units

LAW4659

Faculty of Law

print version

This unit entry is for students who completed this unit in 2016 only. For students planning to study the unit, please refer to the unit indexes in the the current edition of the Handbook. If you have any queries contact the managing faculty for your course or area of study.

6 points, SCA Band 3, 0.125 EFTSL

Undergraduate - Unit

Refer to the specific census and withdrawal dates for the semester(s) in which this unit is offered.

Faculty

Law

Offered

Prato

  • Term 2 2016 (Day)

Synopsis

"Game Theory" is often considered a subfield within the subject of "Law and Economics". This unit is aimed at providing an overview of Law and Economics and then refining that understanding with an expansive examination of Game Theory.

Topics in this unit will include, but are not limited to:

  • The impact of bicameral v. tricameral systems upon judicial decisions;
  • International agreements' influence upon domestic interpretations of the law;
  • Decisions about specific political candidates and their impact upon macro-understandings within a government party;
  • The role of marginalization upon how and whether issues become considered relevant by judicial and legislative bodies;
  • Statistical data and its use by various parties to push their concerns forward;
  • Trends in voting methods and how those processes encourage deliberation about municipal and state planning in the long term;
  • The relevance of lobbying efforts by private entities and publicly-funded agencies.

Outcomes

On completion of this unit students will be able to:

  1. identify, synthesise and apply knowledge of key concepts in the field of law and economics, as well as detailed knowledge of game theoretic concepts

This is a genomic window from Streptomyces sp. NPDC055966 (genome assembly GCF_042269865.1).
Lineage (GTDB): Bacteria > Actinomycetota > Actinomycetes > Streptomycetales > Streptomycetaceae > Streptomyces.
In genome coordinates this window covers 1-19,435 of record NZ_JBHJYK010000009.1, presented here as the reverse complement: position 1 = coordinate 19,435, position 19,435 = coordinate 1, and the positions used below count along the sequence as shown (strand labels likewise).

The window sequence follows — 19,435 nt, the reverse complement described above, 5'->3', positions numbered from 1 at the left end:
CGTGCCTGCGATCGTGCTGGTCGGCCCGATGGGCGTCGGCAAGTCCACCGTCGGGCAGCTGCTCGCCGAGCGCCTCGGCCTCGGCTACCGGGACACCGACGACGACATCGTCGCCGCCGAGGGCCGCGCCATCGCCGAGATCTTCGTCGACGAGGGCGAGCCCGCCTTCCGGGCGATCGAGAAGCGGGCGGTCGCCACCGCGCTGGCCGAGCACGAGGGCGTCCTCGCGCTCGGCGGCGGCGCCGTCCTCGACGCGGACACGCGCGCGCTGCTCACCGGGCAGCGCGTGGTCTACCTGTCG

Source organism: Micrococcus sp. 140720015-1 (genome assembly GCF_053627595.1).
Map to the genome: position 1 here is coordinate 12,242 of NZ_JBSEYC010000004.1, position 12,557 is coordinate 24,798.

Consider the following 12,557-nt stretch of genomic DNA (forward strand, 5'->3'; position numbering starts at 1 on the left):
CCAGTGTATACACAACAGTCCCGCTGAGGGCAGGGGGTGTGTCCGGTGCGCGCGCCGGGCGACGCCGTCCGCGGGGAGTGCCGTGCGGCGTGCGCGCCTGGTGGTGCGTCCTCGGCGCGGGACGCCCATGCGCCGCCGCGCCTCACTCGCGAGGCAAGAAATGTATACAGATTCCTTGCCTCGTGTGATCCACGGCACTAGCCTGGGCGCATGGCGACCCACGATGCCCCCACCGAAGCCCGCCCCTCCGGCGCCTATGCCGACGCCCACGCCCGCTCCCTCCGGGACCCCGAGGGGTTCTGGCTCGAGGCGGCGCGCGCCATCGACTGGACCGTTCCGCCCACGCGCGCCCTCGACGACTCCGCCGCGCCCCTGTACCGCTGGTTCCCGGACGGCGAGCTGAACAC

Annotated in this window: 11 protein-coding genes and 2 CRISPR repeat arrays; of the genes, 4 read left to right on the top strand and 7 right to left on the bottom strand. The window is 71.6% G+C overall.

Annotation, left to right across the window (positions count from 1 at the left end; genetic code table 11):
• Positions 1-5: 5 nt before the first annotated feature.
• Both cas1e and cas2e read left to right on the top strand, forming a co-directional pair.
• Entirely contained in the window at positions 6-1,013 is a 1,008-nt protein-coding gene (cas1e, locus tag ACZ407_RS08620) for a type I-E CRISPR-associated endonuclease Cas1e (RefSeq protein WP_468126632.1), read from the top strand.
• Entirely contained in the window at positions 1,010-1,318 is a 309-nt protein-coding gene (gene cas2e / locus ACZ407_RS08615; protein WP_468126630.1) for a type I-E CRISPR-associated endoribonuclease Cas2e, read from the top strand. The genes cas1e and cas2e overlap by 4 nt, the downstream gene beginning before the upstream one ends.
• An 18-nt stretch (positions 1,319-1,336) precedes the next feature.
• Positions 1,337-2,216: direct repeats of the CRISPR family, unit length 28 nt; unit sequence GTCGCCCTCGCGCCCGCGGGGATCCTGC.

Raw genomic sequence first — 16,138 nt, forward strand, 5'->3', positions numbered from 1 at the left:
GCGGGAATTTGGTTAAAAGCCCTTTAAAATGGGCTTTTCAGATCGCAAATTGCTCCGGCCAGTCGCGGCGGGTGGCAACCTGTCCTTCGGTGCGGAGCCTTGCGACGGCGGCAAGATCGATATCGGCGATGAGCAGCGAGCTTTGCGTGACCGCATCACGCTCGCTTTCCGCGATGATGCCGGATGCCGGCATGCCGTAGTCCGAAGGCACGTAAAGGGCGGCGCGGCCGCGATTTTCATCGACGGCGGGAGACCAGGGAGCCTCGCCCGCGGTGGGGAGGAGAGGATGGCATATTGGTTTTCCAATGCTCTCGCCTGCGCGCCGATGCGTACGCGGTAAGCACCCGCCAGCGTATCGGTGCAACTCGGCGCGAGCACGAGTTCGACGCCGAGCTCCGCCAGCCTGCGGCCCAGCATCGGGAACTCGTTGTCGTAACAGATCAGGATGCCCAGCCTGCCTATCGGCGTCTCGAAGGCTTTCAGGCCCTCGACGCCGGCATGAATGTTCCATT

2. demonstrate intellectual and creative skills to identify decision-making processes to which game theory can be usefully applied and to generate reasoned, practical and appropriate applications of predictive analysis
  3. observe and critically evaluate when strategizing about opposite parties' actions has made its way into litigation and judicial evaluation
  4. conduct research into game-theoretic concepts based on knowledge of appropriate research principles and methods; and
  5. communicate effectively and persuasively their understanding of research findings.

Assessment

Attendance requirement: Students who fail to attend at least 80% of the classes in this unit (ie who miss 3 or more classes) will receive a result of 0 N for the unit. Students who are unable to meet this requirement due to severe illness or other exceptional circumstances must make an application for in-semester special consideration with supporting documentation.

Completion of online games prior to and in class, demonstrating the operation of various aspects of game theory, and participation in class discussion about the implications and application of games to the relevant aspect of the syllabus: 5% per class x 12 classes = 60%
Take-home examination of 2,000 words: 40%

Workload requirements

Minimum total expected workload to achieve the learning outcomes for this unit is 144 hours per semester typically comprising a mixture of scheduled learning activities and independent study. The unit requires on average three/four hours of scheduled activities per week. Scheduled activities may include a combination of teacher directed learning, peer directed learning and online engagement.

See also Unit timetable information

Chief examiner(s)

Prerequisites

For students who commenced their LLB (Hons) course in 2015 or later:
LAW1111; LAW1114; LAW1112; LAW1113; LAW2101; LAW2102; LAW2112; LAW2111

Co-requisites

None